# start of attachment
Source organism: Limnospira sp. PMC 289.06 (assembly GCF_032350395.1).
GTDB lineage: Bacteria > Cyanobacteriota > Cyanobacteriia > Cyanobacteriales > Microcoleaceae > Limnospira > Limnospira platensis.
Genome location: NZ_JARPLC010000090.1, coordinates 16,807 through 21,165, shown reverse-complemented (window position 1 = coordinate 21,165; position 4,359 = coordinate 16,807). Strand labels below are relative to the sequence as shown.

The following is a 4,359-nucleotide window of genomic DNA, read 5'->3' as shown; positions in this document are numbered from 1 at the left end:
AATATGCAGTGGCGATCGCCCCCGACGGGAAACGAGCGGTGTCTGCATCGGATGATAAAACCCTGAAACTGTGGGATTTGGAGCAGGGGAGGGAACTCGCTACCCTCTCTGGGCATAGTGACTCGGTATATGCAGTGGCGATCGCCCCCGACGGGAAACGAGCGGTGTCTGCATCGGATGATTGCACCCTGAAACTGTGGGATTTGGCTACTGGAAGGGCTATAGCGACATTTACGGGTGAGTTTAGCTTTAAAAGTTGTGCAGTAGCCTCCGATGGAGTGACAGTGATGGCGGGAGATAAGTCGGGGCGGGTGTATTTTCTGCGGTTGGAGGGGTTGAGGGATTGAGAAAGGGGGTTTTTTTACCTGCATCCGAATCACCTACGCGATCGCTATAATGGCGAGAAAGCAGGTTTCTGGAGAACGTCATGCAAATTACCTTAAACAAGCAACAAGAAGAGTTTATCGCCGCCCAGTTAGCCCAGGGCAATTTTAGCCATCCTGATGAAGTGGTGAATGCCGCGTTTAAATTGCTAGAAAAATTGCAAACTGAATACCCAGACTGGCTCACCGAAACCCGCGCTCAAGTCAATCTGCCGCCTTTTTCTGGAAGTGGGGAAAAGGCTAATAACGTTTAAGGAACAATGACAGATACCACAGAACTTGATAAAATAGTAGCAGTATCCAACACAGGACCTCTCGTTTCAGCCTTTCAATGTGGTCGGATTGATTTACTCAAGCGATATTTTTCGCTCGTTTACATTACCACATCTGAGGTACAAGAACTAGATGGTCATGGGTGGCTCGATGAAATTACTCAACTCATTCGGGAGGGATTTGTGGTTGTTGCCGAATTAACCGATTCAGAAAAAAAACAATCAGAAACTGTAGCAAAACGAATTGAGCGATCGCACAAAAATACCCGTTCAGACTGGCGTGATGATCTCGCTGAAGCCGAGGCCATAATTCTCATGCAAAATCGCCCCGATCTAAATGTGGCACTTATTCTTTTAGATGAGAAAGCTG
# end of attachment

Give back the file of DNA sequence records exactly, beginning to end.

Source organism: Limnospira sp. PMC 289.06 (assembly GCF_032350395.1).
GTDB lineage: Bacteria > Cyanobacteriota > Cyanobacteriia > Cyanobacteriales > Microcoleaceae > Limnospira > Limnospira platensis.
Genome location: NZ_JARPLC010000090.1, coordinates 16,807 through 21,165, shown reverse-complemented (window position 1 = coordinate 21,165; position 4,359 = coordinate 16,807). Strand labels below are relative to the sequence as shown.

The following is a 4,359-nucleotide window of genomic DNA, read 5'->3' as shown; positions in this document are numbered from 1 at the left end:
AATATGCAGTGGCGATCGCCCCCGACGGGAAACGAGCGGTGTCTGCATCGGATGATAAAACCCTGAAACTGTGGGATTTGGAGCAGGGGAGGGAACTCGCTACCCTCTCTGGGCATAGTGACTCGGTATATGCAGTGGCGATCGCCCCCGACGGGAAACGAGCGGTGTCTGCATCGGATGATTGCACCCTGAAACTGTGGGATTTGGCTACTGGAAGGGCTATAGCGACATTTACGGGTGAGTTTAGCTTTAAAAGTTGTGCAGTAGCCTCCGATGGAGTGACAGTGATGGCGGGAGATAAGTCGGGGCGGGTGTATTTTCTGCGGTTGGAGGGGTTGAGGGATTGAGAAAGGGGGTTTTTTTACCTGCATCCGAATCACCTACGCGATCGCTATAATGGCGAGAAAGCAGGTTTCTGGAGAACGTCATGCAAATTACCTTAAACAAGCAACAAGAAGAGTTTATCGCCGCCCAGTTAGCCCAGGGCAATTTTAGCCATCCTGATGAAGTGGTGAATGCCGCGTTTAAATTGCTAGAAAAATTGCAAACTGAATACCCAGACTGGCTCACCGAAACCCGCGCTCAAGTCAATCTGCCGCCTTTTTCTGGAAGTGGGGAAAAGGCTAATAACGTTTAAGGAACAATGACAGATACCACAGAACTTGATAAAATAGTAGCAGTATCCAACACAGGACCTCTCGTTTCAGCCTTTCAATGTGGTCGGATTGATTTACTCAAGCGATATTTTTCGCTCGTTTACATTACCACATCTGAGGTACAAGAACTAGATGGTCATGGGTGGCTCGATGAAATTACTCAACTCATTCGGGAGGGATTTGTGGTTGTTGCCGAATTAACCGATTCAGAAAAAAAACAATCAGAAACTGTAGCAAAACGAATTGAGCGATCGCACAAAAATACCCGTTCAGACTGGCGTGATGATCTCGCTGAAGCCGAGGCCATAATTCTCATGCAAAATCGCCCCGATCTAAATGTGGCACTTATTCTTTTAGATGAGAAAGCTG